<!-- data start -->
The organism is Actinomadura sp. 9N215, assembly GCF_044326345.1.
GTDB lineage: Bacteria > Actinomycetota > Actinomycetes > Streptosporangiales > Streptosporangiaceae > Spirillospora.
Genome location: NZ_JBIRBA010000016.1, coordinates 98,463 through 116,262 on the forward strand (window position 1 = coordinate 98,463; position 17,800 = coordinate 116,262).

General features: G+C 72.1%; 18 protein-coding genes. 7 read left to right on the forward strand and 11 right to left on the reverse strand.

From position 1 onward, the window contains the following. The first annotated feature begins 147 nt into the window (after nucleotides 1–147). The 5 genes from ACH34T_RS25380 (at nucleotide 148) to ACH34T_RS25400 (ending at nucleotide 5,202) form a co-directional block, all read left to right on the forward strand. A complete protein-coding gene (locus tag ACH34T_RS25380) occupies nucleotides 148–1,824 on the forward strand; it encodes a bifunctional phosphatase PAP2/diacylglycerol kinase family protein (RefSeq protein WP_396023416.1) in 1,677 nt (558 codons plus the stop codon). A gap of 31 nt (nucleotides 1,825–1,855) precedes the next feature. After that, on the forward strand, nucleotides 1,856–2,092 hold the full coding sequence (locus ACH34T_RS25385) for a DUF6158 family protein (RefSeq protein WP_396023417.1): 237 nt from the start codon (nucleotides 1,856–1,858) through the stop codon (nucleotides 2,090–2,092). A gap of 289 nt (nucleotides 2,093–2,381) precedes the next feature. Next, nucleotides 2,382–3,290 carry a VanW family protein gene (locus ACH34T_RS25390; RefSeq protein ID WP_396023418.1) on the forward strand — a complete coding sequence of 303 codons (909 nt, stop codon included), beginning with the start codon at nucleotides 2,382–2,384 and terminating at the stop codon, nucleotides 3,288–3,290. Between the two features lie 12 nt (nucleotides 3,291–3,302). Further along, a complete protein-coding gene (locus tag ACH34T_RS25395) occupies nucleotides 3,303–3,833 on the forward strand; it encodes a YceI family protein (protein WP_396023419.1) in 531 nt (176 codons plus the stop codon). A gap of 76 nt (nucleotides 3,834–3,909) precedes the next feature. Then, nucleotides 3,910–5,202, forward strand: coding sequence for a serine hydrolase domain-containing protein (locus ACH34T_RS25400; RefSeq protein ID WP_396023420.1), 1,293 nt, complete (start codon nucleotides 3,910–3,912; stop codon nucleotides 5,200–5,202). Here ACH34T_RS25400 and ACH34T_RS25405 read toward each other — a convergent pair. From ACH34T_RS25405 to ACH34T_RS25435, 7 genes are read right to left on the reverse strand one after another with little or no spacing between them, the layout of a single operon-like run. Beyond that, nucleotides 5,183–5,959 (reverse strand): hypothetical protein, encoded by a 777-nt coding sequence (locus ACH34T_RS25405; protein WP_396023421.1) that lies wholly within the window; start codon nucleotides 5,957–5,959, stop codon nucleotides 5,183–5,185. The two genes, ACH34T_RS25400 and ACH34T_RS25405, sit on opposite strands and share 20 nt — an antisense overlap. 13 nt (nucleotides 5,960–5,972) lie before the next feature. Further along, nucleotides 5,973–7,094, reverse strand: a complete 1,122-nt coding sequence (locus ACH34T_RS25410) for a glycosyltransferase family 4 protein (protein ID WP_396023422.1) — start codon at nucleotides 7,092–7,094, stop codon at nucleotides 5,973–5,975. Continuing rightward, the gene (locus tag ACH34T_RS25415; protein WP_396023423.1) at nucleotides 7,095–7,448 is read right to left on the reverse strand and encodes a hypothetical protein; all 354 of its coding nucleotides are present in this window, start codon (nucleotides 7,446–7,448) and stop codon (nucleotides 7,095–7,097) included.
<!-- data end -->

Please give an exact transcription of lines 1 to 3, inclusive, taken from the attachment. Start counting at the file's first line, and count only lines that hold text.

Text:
The organism is Actinomadura sp. 9N215, assembly GCF_044326345.1.
GTDB lineage: Bacteria > Actinomycetota > Actinomycetes > Streptosporangiales > Streptosporangiaceae > Spirillospora.
Genome location: NZ_JBIRBA010000016.1, coordinates 98,463 through 116,262 on the forward strand (window position 1 = coordinate 98,463; position 17,800 = coordinate 116,262).